This paper is an analysis of flow of MHD CNTs of second grade nano-fluid under the influence of first order chemical reaction, suction, thermal generation and magnetic field. The fluid is flowing through a porous medium. For the study of heat and mass transfer, we applied the newly introduced differential operators to model such flow. The equations for heat, mass and momentum are established in the terms of Caputo (C), Caputo–Fabrizio (CF) and Atangana–Baleanu in Caputo sense (ABC) fractional derivatives. This shows the novelty of this work. The equations for heat, mass and momentum are established in the terms of Caputo (C), Caputo–Fabrizio (CF) and Atangana–Baleanu in Caputo sense (ABC) fractional derivatives. The solutions are evaluated by employing Laplace transform and inversion algorithm. The flow in momentum profile due to variability in the values of parameters are graphically illustrated among C, CF and ABC models. It is concluded that fluid velocity showed decreasing behavior for χ, P, 2, Mo, Pr, and Sc while it showed increasing behavior for Gr, Gm, κ and Ao. Moreover, ABC fractional operator presents larger memory effect than C and CF fractional operators. Full article
(This article belongs to the Special Issue Fractional Vibrations: Theory and Applications)
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13 pages, 646 KiB  
Article
Comparison of Two Different Analytical Forms of Response for Fractional Oscillation Equation
Fractal Fract. 2021, 5(4), 188; https://doi.org/10.3390/fractalfract5040188 - 27 Oct 2021
Cited by 6 | Viewed by 1325
Abstract
The impulse response of the fractional oscillation equation was investigated, where the damping term was characterized by means of the Riemann–Liouville fractional derivative with the order α satisfying 0α2. Two different analytical forms of the response were obtained [...] Read more.
The impulse response of the fractional oscillation equation was investigated, where the damping term was characterized by means of the Riemann–Liouville fractional derivative with the order α satisfying 0α2. Two different analytical forms of the response were obtained by using the two different methods of inverse Laplace transform. The first analytical form is a series composed of positive powers of t, which converges rapidly for a small t. The second form is a sum of a damped harmonic oscillation with negative exponential amplitude and a decayed function in the form of an infinite integral, where the infinite integral converges rapidly for a large t. Furthermore, the Gauss–Laguerre quadrature formula was used for numerical calculation of the infinite integral to generate an analytical approximation to the response. The asymptotic behaviours for a small t and large t were obtained from the two forms of response. The second form provides more details for the response and is applicable for a larger range of t. The results include that of the integer-order cases, α= 0, 1 and 2. Full article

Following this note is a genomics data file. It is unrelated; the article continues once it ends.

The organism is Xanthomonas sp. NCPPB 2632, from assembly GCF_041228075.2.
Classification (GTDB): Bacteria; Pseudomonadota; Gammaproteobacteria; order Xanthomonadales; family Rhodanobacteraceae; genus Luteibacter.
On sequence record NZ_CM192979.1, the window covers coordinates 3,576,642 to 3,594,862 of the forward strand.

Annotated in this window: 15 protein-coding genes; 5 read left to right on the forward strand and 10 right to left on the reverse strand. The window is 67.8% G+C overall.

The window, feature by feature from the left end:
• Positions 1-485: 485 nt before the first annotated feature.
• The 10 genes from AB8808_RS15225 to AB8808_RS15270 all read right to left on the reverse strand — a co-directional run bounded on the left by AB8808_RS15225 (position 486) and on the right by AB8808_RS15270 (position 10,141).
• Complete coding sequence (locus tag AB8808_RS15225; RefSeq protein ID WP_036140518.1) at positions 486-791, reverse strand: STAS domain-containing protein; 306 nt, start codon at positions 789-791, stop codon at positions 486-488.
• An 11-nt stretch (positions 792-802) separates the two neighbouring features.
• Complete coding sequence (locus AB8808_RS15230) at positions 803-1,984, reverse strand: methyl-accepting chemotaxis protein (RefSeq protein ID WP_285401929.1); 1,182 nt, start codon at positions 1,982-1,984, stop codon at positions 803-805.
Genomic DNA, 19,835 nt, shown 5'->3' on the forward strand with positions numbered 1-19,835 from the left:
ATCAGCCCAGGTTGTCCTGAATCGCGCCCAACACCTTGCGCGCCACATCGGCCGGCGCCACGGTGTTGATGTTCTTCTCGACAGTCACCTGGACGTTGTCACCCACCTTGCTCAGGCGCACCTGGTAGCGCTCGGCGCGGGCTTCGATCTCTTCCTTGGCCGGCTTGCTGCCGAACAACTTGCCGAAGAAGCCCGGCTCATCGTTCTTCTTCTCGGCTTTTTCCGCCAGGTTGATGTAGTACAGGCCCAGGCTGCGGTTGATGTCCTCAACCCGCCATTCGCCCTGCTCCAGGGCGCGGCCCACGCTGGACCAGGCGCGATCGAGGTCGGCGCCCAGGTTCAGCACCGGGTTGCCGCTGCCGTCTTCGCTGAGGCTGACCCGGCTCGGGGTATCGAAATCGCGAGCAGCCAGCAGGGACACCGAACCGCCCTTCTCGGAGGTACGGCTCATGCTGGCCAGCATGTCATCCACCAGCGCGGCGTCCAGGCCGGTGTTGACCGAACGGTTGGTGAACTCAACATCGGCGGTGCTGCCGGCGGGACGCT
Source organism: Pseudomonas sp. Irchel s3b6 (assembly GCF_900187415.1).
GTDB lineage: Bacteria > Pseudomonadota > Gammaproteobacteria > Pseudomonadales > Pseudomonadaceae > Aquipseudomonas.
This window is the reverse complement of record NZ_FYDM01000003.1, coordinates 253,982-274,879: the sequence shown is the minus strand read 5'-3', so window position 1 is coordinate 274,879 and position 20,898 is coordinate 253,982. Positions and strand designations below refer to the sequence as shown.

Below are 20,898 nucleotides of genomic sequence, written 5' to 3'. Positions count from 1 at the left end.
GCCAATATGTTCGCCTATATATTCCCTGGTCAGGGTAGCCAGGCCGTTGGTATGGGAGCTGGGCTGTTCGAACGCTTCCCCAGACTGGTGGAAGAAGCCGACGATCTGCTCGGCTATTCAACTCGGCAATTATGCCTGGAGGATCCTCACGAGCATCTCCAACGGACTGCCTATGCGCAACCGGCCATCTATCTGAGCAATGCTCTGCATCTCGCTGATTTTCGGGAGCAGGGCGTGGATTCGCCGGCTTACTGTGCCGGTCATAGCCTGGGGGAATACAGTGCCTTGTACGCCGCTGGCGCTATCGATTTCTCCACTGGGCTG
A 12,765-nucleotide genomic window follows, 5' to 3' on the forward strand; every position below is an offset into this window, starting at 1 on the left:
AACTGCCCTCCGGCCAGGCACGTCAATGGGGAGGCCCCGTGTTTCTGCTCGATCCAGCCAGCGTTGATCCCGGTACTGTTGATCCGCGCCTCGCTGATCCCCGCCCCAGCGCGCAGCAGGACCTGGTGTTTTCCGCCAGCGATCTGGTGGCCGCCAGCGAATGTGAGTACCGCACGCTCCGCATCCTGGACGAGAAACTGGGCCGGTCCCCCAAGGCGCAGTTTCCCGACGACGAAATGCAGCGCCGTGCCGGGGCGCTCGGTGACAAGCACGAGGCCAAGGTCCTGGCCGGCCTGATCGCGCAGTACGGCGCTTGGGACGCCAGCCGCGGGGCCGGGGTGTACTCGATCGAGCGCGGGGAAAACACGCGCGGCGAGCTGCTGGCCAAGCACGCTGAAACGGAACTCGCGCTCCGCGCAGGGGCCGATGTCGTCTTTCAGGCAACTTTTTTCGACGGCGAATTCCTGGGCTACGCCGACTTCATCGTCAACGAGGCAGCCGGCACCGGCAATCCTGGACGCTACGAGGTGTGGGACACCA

(This article belongs to the Special Issue Fractional Vibrations: Theory and Applications)
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16 pages, 604 KiB  
Article
Vibration Systems with Fractional-Order and Distributed-Order Derivatives Characterizing Viscoinertia
Fractal Fract. 2021, 5(3), 67; https://doi.org/10.3390/fractalfract5030067 - 12 Jul 2021
Cited by 4 | Viewed by 1620
Abstract
We considered forced harmonic vibration systems with the Liouville–Weyl fractional derivative where the order is between 1 and 2 and with a distributed-order derivative where the Liouville–Weyl fractional derivatives are integrated on the interval [1, 2] with respect to the order. Both types [...] Read more.
We considered forced harmonic vibration systems with the Liouville–Weyl fractional derivative where the order is between 1 and 2 and with a distributed-order derivative where the Liouville–Weyl fractional derivatives are integrated on the interval [1, 2] with respect to the order. Both types of derivatives enhance the viscosity and inertia of the system and contribute to damping and mass, respectively. Hence, such types of derivatives characterize the viscoinertia and represent an “inerter-pot” element. For such vibration systems, we derived the equivalent damping and equivalent mass and gave the equivalent integer-order vibration systems. Particularly, for the distributed-order vibration model where the weight function was taken as an exponential function that involved a parameter, we gave detailed analyses for the weight function, the damping contribution, and the mass contribution. Frequency–amplitude curves and frequency-phase curves were plotted for various coefficients and parameters for the comparison of the two types of vibration models. In the distributed-order vibration system, the weight function of the order enables us to simultaneously involve different orders, whilst the fractional-order model has a single order. Thus, the distributed-order vibration model is more general and flexible than the fractional vibration system. Full article
(This article belongs to the Special Issue Fractional Vibrations: Theory and Applications)